Fisheries as a large-scale experiment on life-history evolution: disentangling phenotypic and genetic effects in changes in maturation and reproduction of North Sea plaice, Pleuronectes platessa L.
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- Rijnsdorp, A.D. Oecologia (1993) 96: 391. doi:10.1007/BF00317510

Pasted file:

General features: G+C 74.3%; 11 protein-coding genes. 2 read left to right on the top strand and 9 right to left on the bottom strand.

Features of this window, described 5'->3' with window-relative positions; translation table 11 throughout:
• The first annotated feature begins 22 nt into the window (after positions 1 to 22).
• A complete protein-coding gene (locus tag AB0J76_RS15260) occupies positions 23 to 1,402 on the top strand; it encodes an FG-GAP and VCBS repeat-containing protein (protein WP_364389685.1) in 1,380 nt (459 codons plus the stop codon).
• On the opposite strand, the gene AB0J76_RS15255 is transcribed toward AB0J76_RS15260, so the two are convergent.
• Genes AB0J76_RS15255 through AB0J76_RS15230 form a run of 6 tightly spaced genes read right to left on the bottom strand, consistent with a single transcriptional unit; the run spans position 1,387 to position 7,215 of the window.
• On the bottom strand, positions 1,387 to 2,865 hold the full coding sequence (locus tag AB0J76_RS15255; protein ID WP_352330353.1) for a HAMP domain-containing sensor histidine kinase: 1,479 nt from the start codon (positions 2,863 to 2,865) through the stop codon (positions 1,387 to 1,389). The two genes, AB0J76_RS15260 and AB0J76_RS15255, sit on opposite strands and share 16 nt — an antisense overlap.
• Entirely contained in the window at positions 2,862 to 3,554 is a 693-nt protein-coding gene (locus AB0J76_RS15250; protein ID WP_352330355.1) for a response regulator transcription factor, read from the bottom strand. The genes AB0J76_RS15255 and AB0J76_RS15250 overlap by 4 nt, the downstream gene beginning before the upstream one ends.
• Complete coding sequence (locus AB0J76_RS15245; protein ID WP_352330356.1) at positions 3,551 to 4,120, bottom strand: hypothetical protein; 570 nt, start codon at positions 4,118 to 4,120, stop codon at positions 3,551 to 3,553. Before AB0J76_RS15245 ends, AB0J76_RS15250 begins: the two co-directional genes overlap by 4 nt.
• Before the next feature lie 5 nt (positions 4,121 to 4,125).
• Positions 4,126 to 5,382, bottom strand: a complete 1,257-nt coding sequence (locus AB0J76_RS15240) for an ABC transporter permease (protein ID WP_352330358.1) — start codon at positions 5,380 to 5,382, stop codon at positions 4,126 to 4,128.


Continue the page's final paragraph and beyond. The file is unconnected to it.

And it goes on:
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This paper attempts to interpret the observed changes in reproductive strategy of female North Sea plaice since 1900 in the light of possible genetical selection exerted by the fisheries. Somatic growth of juvenile plaice increased between the 1950s and the 1980s, probably as a response to an increase in food availability. Adult growth rate was constant, except during a period of increased population abundance when somatic growth decreased. Both length (Lmat) and age at first sexual maturity decreased since 1990. No firm evidence was obtained for a change in total reproductive investment, although size-specific fecundity was reduced in the period of increased population abundance, suggesting a trade-off between egg numbers and egg size. Analysis of the phenotypic response of maturation to an increase in juvenile growth suggested that only a part of the decrease in Lmat could be ascribed to the observed increase in juvenile growth. The unexplained part of the change in Lmat corresponded with the predicted change due to genetical selection by the fisheries. This supported the hypothesis that fishing caused a genetical change in Lmat, although an unequivocal interpretation is not possible from a descriptive study.